Genetics can get really weird sometimes, particularly when two seemingly unrelated traits are connected by a common thread. In a recent and completely unexpected finding, scientists linked male sterility to a genetic inability to taste sweet and savory foods.

It's actually quite rare for cells to use just one signalling pathway. Evolution doesn't like to waste resources, so the body often combines these pathways to perform dual, but separate, tasks.


For example, scientists have observed that the signalling pathway that's involved in giving our tongues a sense of taste, namely the taste receptors responsible for sugar and amino acid sensing (i.e. umami — like the savory sensation we get from eating parmesan cheese), is strongly linked to testicles and sperm. But they were left scratching their heads as to why there should be any association at all.

While studying the sense of taste in mice, research scientist Bedrich Mosinger inadvertently stumbled upon the answer. His team was looking at three related receptors called TAS1Rs which signal through a protein called GNAT3. To do their work, the team was trying to create mice that were mutant in both GNAT3 and TAS1R3 — but they couldn't do it.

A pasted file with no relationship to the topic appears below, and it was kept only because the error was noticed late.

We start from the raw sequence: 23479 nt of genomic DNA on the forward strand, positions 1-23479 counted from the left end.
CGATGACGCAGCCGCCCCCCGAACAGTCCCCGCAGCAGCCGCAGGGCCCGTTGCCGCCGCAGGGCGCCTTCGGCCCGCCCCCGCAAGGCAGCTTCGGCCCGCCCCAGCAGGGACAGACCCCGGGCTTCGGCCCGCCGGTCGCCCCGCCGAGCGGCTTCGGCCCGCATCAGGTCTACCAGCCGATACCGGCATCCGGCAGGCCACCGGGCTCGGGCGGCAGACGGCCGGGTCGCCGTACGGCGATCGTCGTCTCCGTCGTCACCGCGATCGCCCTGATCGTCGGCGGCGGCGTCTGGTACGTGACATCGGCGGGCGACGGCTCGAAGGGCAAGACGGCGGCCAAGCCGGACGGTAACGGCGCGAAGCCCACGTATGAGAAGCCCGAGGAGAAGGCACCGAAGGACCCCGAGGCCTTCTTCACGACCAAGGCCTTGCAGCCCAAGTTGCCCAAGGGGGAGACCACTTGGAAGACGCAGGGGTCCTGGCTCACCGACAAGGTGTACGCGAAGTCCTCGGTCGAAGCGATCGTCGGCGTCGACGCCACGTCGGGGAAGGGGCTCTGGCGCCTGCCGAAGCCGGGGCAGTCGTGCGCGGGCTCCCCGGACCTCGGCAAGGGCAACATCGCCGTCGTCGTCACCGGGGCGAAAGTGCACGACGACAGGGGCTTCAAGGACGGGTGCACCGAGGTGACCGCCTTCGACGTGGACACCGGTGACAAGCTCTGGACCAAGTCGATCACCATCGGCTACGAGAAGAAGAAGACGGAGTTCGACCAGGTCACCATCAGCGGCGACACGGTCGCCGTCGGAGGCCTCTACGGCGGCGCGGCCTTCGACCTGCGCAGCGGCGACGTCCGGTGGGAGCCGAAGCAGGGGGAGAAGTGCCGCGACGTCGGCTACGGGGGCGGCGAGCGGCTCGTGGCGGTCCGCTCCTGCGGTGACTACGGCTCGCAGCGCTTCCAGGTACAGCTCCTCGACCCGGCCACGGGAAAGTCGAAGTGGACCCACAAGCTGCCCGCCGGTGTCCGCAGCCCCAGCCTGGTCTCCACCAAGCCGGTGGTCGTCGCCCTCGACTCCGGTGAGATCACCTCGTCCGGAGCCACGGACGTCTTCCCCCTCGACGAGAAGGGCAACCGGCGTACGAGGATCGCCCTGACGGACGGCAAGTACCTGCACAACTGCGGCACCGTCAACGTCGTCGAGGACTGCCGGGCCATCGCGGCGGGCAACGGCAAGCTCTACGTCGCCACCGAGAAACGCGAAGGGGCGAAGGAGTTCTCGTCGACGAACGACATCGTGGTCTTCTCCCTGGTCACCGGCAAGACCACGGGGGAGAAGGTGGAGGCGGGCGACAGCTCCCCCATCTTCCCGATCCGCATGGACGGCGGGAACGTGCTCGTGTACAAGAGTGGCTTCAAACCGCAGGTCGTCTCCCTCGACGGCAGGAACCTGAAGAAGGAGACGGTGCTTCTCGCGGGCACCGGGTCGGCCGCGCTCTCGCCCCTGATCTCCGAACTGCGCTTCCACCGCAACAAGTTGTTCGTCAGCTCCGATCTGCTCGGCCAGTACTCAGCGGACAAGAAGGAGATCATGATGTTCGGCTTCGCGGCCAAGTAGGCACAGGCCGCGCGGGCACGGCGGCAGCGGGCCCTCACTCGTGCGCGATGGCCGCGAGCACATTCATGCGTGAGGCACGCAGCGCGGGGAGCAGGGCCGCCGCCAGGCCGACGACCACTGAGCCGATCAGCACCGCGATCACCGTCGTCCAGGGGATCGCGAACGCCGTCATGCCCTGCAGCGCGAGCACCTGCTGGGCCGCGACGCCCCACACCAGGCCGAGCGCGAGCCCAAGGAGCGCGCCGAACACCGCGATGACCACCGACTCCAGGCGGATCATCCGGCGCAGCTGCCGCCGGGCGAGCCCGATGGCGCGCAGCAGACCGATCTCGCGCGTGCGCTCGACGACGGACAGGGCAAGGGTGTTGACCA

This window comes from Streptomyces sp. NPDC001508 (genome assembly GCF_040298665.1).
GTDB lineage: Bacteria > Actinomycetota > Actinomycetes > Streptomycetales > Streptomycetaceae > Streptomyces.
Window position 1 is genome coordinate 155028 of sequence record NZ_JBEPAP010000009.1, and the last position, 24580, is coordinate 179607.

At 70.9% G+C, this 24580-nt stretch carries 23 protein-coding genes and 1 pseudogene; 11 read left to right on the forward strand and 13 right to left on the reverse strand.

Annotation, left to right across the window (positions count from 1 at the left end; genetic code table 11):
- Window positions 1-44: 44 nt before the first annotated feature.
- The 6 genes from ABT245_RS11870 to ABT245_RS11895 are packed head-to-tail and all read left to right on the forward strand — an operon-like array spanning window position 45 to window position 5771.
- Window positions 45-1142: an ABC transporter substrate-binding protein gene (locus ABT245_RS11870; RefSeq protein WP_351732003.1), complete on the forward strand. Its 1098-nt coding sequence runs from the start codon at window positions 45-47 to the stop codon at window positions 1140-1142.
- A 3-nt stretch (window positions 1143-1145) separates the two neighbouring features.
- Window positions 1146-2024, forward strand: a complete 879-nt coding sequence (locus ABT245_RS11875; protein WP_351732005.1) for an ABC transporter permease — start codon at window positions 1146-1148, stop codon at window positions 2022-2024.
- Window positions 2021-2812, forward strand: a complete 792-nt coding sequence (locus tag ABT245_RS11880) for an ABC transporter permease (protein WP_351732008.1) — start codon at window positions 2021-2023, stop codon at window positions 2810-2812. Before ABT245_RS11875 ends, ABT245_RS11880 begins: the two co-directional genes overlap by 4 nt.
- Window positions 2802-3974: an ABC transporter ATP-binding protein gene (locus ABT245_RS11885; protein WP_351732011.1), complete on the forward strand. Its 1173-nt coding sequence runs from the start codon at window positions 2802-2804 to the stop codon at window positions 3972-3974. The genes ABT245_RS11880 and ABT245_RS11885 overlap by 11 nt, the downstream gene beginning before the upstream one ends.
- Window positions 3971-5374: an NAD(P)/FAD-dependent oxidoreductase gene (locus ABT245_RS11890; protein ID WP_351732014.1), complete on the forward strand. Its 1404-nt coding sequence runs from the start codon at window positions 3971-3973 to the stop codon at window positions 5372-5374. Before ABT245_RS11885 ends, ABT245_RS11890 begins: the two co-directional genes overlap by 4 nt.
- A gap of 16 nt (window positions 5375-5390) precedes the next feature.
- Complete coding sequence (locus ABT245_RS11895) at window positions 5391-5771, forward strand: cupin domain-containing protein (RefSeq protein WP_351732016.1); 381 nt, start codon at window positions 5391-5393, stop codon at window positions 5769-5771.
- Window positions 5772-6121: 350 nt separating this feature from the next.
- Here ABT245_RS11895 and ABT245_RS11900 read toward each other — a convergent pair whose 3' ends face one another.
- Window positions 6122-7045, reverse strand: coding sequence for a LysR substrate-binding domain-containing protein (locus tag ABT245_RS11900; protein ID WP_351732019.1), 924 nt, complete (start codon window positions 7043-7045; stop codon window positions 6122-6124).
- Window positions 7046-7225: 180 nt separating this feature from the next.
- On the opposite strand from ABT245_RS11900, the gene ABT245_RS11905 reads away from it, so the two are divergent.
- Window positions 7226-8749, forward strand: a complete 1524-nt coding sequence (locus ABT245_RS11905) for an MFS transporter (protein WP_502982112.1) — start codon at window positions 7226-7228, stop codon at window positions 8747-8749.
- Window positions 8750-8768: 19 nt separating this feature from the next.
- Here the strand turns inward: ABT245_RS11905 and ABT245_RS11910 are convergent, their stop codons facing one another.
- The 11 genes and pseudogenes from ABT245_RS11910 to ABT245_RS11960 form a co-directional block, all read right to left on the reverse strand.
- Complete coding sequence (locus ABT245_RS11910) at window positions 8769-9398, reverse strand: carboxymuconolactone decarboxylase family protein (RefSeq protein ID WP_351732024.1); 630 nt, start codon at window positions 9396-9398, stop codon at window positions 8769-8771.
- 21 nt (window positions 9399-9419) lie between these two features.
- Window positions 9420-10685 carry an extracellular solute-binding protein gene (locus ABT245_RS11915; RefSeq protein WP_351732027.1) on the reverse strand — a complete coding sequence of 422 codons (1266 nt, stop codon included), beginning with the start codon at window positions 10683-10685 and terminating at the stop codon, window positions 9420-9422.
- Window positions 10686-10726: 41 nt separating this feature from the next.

To their surprise, the genetic absence of both TAS1R3 — a component of sweet and amino acid taste receptors — and GNAT3 led to sterility in male mice.


Image: The strange dark blotches are sperm — but with no tails.

"Sperm formation in animals without functional TAS1R3 and GNAT3 is compromised, with malformed and immotile sperm," write the authors in their study.


It's not entirely clear why the sperm are so malformed, but it's clear that they're unable to mature in the absence of these crucial chemical triggers.

Mosinger and his team now speculate that TAS1R3 and GNAT3 activators may help infertile men. And though not discussed in the study, the insight could theoretically lead to novel male birth control techniques — but at the potential price of not being able to sense sweet and savory foods!

Read the entire study at PNAS: "Genetic loss or pharmacological blockade of testes-expressed taste genes causes male sterility."


Image credit: Associated Press.